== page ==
Simultaneous administration of all vaccines for which an adolescent is eligible, as recommended by professional organizations,18-20 is an important strategy for attaining high coverage with adolescent vaccines. Results from our analysis found that few adolescents received all the vaccines for which they were recommended during a vaccination visit: 19.5% did not receive Td/Tdap vaccine and approximately two-thirds did not receive meningococcal-containing (60.9%) or HPV (62.4%) vaccines. Recent surveys21,22 of physicians indicate that there is reluctance among some to administer HPV and MCV4 vaccines at these ages. Nonetheless, the limited data in our analysis suggest that vaccination with meningococcal-containing and HPV vaccines at this age may be increasing.
This study is subject to several limitations. The NIS-Teen is a telephone survey and relies on identification of vaccination providers by the household respondent and on complete and accurate reporting of vaccination histories by these providers. Bias may have occurred because of household nonresponse and with households not having landline telephones. However, less than 10% of adolescents live in households that are either cellular-only or without a landline telephone. Bias may also have occurred as the result of excluding adolescents without adequate immunization data from a provider. Previous analysis7 has shown that consenting households without adequate provider data compared with consenting households with adequate provider data differed on key demographic characteristics, including mother's education level, mother's marital status, federal poverty level, and health insurance status. Finally, if all vaccination providers were not identified or if some providers did not report complete immunization histories, adolescents may have been misclassified as not having received all recommended vaccinations. The NIS-Teen uses a variety of weighting strategies to reduce bias and to ensure that all adolescents in the United States are represented by adolescents with adequate provider data.7
There are unique challenges to attaining high coverage with recommended adolescent vaccines.23-25 Strategies to increase coverage will need to include educating parents about recommended vaccines and the diseases they prevent and the benefits of preventive health care visits as well as working with immunization providers to encourage them to take advantage of all health care encounters to administer all vaccines for which an adolescent is eligible during the same visit.22 In August 2007, the Centers for Disease Control and Prevention developed educational materials for parents promoting preventive health care visits and vaccination of their children at ages 11 to 12 years (available at http://www.cdc.gov/vaccines/who/teens/index.html).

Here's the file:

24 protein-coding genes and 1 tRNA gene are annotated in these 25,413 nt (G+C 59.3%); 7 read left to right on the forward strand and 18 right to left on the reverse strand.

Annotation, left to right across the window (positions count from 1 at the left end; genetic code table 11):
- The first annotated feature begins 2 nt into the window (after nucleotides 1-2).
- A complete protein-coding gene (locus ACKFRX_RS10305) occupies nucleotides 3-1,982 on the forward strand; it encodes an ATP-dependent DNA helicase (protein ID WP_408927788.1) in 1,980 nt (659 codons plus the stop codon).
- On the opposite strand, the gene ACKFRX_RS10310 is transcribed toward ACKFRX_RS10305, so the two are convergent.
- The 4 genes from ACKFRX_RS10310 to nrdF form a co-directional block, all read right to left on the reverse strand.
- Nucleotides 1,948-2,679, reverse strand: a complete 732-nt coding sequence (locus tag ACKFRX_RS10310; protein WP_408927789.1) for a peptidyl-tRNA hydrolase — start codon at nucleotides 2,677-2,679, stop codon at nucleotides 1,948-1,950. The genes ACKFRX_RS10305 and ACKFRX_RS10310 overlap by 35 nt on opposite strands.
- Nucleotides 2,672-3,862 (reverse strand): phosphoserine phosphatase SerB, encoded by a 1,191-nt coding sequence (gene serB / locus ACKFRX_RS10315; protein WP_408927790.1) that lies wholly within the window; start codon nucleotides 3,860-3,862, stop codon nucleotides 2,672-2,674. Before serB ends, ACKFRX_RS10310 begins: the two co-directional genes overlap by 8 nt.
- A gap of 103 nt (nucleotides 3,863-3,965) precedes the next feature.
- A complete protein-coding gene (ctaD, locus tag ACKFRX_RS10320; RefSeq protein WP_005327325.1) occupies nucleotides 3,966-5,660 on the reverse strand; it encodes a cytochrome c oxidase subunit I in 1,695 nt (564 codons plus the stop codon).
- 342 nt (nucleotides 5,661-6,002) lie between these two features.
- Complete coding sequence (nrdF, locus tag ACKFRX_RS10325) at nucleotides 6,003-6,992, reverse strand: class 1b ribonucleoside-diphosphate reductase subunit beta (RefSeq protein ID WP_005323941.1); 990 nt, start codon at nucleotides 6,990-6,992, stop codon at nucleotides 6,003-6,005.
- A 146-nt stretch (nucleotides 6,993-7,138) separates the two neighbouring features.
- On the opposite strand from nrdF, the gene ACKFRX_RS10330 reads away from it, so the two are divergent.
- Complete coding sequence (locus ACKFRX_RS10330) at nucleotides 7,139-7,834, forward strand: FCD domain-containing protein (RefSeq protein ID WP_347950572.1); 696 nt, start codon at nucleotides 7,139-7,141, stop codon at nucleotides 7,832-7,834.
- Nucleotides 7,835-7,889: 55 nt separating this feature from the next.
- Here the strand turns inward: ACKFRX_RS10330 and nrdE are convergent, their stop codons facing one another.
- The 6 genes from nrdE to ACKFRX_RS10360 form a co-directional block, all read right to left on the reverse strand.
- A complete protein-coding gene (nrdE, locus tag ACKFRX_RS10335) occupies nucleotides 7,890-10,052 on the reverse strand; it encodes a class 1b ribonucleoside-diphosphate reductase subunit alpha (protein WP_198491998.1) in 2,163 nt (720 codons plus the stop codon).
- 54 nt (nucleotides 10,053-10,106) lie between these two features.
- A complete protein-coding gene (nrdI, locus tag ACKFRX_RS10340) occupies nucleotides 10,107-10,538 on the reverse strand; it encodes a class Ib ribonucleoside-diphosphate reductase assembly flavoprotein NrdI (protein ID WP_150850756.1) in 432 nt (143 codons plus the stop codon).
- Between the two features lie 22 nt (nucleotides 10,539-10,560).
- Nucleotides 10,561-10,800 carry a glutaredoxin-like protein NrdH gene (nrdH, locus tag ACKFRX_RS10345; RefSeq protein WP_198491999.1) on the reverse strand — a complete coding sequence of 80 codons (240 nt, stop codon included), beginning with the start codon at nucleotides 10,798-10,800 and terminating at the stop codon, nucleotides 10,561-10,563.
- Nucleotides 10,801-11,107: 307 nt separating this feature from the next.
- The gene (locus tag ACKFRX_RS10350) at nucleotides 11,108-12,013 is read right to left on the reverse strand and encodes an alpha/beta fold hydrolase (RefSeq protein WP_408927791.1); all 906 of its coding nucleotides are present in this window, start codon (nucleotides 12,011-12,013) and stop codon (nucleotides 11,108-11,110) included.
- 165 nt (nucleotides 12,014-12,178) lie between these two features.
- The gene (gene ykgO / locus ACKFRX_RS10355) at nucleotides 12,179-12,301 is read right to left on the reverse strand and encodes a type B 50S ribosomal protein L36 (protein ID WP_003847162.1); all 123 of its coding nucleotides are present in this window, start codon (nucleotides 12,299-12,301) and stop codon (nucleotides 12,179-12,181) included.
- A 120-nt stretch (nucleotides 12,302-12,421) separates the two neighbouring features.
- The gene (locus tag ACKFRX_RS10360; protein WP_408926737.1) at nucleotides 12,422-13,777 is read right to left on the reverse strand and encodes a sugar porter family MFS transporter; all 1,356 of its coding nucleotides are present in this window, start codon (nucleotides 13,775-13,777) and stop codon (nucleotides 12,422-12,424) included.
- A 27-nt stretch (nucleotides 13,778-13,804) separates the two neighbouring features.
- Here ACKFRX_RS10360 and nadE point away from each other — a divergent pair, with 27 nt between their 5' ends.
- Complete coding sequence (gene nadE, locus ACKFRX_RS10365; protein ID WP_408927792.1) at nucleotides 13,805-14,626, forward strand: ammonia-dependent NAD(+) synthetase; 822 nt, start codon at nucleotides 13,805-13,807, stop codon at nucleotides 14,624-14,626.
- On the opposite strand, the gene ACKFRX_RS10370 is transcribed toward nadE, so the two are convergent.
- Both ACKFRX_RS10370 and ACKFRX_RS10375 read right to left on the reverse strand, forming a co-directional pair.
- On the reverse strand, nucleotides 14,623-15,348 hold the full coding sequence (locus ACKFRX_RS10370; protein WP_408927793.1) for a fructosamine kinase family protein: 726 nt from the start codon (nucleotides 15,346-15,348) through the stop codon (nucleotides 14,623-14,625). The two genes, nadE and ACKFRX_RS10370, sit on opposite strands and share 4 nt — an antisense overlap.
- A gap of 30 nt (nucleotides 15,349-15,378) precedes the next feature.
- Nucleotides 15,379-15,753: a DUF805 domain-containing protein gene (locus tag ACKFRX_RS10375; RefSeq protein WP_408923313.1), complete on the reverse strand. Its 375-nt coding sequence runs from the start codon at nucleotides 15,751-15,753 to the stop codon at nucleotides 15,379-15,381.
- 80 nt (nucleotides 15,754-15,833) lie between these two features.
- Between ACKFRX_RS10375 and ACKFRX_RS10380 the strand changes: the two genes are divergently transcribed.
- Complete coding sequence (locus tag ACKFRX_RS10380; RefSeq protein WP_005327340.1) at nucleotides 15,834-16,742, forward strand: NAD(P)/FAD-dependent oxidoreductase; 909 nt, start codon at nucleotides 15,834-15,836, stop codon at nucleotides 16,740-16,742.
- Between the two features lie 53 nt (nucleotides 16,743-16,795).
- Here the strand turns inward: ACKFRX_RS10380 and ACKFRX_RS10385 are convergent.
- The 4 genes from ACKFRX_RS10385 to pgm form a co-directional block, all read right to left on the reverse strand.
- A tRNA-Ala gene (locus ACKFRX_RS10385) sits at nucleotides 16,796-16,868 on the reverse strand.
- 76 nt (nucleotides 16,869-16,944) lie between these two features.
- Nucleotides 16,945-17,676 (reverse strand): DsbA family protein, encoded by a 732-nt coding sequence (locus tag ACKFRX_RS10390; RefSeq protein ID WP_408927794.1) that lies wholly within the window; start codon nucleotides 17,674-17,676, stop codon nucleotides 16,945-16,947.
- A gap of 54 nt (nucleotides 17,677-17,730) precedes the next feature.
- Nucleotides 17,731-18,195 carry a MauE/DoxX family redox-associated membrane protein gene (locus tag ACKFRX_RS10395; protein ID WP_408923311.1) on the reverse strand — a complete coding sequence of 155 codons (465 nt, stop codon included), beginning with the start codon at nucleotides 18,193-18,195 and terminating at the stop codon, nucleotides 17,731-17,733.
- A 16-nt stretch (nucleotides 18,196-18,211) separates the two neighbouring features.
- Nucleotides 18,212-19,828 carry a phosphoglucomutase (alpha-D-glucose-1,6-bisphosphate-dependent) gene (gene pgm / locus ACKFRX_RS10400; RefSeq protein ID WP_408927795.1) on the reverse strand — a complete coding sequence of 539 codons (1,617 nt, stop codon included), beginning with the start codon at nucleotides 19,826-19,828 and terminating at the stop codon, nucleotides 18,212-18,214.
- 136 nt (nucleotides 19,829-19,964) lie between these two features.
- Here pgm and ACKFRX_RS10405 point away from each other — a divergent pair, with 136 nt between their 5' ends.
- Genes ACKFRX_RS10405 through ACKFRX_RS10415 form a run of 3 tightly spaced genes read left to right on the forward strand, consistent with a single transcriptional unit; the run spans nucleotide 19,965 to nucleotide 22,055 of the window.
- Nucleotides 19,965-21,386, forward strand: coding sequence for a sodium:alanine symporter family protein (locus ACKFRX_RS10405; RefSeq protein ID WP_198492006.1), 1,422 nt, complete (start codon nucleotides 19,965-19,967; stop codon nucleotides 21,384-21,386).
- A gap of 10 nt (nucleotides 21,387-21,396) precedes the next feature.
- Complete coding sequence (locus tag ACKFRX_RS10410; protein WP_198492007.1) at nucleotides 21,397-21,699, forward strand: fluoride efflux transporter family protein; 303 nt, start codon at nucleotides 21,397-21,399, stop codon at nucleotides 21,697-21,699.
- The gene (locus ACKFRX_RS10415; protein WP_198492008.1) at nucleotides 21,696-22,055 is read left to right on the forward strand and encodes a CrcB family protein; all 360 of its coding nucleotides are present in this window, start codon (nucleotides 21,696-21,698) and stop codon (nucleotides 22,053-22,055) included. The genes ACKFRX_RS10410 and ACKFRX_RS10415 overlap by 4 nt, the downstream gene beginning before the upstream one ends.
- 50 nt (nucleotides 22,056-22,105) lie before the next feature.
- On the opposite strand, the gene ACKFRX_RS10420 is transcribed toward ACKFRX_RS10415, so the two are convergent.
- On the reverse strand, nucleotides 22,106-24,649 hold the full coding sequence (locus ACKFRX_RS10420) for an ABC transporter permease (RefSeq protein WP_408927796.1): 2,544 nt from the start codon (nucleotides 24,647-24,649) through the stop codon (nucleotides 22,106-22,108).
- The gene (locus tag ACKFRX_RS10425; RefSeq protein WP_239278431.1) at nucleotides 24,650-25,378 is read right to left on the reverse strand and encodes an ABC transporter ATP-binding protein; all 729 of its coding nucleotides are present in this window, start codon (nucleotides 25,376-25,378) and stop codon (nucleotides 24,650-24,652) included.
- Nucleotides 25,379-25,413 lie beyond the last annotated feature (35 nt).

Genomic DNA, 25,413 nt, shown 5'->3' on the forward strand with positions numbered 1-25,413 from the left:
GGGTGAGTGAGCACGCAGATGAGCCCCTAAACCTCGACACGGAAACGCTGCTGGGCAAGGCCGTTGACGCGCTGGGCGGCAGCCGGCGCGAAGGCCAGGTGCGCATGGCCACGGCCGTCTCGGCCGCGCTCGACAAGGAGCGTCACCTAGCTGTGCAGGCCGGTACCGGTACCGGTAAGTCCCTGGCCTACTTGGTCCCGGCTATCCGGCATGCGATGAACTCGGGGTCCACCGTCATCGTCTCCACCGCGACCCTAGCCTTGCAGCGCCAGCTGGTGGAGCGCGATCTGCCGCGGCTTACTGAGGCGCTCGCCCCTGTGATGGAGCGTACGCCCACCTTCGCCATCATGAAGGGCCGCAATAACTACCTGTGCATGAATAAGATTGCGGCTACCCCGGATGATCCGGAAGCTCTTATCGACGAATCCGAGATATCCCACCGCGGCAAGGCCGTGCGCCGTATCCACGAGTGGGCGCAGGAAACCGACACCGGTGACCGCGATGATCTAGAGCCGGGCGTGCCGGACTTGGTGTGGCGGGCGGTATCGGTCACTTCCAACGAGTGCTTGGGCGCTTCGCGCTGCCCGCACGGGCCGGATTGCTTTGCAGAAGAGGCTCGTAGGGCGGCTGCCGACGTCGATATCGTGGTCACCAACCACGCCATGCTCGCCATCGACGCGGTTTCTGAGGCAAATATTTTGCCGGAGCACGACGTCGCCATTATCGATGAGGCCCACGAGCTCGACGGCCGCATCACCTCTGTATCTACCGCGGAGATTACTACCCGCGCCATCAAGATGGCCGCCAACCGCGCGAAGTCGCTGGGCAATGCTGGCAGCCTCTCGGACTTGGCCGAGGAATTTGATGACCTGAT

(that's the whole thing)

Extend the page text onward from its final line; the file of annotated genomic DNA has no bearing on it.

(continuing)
Our analysis of the early stages of adolescent vaccine implementation show encouraging progress with implementing the new recommendations but also indicate that more can be done to increase the frequency with which adolescents receive all necessary vaccines during a visit. With the data from the NIS-Teen, we will be able to monitor vaccine uptake of new adolescent vaccine recommendations at ages 11 and 12 years and throughout adolescence.
Correspondence: Shannon Stokley, MPH, 1600 Clifton Rd, Mail Stop A-19, Atlanta, GA 30333 (email@example.com).
Submitted for Publication: January 7, 2011; final revision received March 11, 2011; accepted March 15, 2011.
Author Contributions: Ms Stokley had full access to all the data in the study and takes responsibility for the integrity of the data and the accuracy of the data analysis. Study concept and design: Stokley and Cohn. Acquisition of data: Stokley and Jain. Analysis and interpretation of data: Stokley, Cohn, Jain, and McCauley. Drafting of the manuscript: Stokley. Critical revision of the manuscript for important intellectual content: Cohn, Jain, and McCauley. Statistical analysis: Stokley.
Financial Disclosure: None reported.
Disclaimer: The findings and conclusions in this report are those of the authors and do not necessarily represent the views of the Centers for Disease Control and Prevention.
Stokley S, Cohn A, Jain N, McCauley MM. Compliance With Recommendations and Opportunities for Vaccination at Ages 11 to 12 YearsEvaluation of the 2009 National Immunization Survey–Teen. Arch Pediatr Adolesc Med. 2011;165(9):813–818. doi:10.1001/archpediatrics.2011.138